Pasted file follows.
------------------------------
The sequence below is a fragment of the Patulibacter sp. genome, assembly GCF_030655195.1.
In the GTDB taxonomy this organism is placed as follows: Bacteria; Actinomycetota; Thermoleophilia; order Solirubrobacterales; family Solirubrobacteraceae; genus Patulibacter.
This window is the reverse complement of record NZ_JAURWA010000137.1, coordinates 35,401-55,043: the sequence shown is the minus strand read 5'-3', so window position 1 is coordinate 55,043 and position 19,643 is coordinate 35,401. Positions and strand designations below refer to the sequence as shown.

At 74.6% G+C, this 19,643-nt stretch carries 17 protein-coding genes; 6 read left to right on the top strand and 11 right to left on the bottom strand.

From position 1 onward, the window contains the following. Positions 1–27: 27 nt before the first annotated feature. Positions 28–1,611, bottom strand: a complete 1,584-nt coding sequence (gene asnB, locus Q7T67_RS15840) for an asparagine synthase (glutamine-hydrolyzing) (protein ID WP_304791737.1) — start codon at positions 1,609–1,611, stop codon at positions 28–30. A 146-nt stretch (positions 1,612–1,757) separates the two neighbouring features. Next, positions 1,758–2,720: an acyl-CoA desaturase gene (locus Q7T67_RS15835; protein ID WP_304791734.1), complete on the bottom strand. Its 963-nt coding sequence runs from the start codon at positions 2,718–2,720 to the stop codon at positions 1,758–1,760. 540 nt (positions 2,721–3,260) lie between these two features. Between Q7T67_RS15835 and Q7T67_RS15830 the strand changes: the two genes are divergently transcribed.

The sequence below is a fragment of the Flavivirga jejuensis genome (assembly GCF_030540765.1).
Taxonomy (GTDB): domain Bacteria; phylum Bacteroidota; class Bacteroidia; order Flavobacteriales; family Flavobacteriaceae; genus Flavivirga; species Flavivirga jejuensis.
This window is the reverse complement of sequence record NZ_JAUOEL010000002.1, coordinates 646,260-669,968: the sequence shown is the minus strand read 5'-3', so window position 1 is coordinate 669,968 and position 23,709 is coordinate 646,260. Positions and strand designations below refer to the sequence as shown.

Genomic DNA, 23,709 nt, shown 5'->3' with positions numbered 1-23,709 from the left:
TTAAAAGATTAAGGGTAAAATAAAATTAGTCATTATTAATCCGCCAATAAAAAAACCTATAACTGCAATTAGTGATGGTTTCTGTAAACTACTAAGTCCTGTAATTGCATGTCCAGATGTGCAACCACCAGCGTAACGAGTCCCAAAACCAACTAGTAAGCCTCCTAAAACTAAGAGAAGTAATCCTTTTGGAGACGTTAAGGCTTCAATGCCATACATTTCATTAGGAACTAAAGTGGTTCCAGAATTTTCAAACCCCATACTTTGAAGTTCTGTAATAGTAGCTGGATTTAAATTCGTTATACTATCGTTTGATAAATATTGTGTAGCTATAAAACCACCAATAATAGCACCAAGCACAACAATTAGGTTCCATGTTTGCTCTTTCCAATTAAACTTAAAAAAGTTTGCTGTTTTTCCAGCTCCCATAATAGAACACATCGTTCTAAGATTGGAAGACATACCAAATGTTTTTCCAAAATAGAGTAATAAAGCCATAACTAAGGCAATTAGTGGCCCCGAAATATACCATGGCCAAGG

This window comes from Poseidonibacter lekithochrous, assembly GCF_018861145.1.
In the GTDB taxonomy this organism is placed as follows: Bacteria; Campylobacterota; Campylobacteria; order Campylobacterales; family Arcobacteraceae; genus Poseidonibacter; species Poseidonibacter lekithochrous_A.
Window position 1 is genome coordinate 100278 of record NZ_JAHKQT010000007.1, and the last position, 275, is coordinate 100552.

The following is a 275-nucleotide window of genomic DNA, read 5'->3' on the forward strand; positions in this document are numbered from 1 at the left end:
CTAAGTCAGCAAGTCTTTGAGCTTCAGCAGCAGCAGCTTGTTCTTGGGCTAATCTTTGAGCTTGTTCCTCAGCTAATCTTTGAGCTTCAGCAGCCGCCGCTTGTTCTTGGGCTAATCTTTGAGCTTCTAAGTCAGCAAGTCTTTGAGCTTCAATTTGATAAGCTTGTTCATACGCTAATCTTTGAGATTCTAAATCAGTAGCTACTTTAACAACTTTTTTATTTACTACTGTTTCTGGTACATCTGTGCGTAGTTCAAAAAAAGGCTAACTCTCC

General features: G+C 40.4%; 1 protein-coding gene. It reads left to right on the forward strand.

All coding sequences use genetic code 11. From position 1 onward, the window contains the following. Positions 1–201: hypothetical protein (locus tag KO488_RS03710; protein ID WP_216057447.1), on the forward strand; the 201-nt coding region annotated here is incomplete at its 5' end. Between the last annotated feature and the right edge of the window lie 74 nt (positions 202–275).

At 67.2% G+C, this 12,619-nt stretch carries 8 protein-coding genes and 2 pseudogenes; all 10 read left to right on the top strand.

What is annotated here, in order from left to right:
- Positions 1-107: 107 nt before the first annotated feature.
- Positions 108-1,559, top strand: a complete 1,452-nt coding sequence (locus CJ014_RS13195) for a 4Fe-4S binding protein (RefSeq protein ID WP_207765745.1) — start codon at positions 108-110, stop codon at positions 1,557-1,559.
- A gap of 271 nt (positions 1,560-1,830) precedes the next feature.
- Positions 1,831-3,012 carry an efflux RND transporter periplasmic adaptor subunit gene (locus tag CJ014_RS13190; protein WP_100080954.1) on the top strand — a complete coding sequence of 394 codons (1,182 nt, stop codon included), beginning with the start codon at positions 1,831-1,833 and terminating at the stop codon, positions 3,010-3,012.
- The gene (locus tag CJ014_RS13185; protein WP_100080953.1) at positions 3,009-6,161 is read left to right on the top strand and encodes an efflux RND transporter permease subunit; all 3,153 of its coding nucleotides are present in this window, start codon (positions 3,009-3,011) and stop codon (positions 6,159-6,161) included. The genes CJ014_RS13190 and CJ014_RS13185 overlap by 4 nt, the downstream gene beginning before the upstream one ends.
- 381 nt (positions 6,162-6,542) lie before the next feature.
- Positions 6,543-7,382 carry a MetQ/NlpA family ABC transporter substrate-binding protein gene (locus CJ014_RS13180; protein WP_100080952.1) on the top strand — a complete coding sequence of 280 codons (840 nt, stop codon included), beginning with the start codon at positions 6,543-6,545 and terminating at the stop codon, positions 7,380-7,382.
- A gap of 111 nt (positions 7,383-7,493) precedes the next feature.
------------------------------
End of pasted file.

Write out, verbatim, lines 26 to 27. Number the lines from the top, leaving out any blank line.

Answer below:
- Positions 6,543-7,382 carry a MetQ/NlpA family ABC transporter substrate-binding protein gene (locus CJ014_RS13180; protein WP_100080952.1) on the top strand — a complete coding sequence of 280 codons (840 nt, stop codon included), beginning with the start codon at positions 6,543-6,545 and terminating at the stop codon, positions 7,380-7,382.
- A gap of 111 nt (positions 7,383-7,493) precedes the next feature.